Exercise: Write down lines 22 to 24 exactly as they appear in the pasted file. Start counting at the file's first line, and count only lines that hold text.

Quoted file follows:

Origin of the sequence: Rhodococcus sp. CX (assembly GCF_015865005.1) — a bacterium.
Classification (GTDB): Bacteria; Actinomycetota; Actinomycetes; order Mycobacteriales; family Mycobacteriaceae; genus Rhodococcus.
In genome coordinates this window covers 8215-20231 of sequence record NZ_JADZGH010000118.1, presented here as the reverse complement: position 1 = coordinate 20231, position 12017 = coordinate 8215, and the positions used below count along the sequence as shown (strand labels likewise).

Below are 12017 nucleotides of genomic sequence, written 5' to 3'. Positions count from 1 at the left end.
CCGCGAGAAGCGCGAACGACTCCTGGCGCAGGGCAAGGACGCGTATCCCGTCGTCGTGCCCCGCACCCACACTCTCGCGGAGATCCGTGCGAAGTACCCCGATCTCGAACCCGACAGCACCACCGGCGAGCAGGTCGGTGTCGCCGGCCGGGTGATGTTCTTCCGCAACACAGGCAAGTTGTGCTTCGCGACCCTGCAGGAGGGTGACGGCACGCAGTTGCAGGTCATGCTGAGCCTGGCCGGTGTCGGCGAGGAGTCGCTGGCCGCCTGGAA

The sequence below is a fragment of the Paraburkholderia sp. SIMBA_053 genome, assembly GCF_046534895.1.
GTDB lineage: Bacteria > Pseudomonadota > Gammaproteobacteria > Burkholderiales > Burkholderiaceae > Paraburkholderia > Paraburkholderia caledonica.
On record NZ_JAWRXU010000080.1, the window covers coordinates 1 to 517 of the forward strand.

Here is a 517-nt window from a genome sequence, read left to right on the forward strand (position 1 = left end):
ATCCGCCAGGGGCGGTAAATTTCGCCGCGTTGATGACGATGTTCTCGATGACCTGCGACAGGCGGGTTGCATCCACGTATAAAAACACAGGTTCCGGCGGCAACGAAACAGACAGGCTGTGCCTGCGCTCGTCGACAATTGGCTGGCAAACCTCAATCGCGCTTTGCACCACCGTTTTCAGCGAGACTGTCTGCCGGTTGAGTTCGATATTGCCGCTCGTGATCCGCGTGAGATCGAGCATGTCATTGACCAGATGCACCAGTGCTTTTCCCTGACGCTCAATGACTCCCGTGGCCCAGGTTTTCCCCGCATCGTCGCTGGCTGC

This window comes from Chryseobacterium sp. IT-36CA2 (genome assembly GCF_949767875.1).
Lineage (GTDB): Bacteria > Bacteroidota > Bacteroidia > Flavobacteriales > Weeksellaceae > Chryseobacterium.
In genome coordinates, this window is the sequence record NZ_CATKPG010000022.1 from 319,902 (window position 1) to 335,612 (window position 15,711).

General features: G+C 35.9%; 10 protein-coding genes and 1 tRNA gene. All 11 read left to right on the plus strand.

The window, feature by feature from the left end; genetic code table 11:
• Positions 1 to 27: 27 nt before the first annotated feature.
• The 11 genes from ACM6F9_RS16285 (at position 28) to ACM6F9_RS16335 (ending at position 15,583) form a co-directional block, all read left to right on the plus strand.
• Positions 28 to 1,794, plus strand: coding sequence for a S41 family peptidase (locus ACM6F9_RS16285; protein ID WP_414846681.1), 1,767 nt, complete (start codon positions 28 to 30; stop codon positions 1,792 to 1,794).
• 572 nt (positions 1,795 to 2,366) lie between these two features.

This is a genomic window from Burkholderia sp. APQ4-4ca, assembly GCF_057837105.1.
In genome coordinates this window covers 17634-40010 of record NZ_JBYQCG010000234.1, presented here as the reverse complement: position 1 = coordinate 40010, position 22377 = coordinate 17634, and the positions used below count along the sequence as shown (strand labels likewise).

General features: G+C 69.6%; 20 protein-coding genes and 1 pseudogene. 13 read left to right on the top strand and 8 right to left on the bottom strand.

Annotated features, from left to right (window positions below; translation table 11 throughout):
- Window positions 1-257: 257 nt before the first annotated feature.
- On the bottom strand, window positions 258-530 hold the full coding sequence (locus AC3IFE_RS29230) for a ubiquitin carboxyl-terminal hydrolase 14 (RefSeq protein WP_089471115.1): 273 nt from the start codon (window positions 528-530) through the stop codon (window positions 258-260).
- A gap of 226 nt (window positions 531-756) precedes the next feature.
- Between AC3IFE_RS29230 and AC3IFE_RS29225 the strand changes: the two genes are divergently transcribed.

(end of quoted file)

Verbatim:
General features: G+C 69.6%; 20 protein-coding genes and 1 pseudogene. 13 read left to right on the top strand and 8 right to left on the bottom strand.

Annotated features, from left to right (window positions below; translation table 11 throughout):
- Window positions 1-257: 257 nt before the first annotated feature.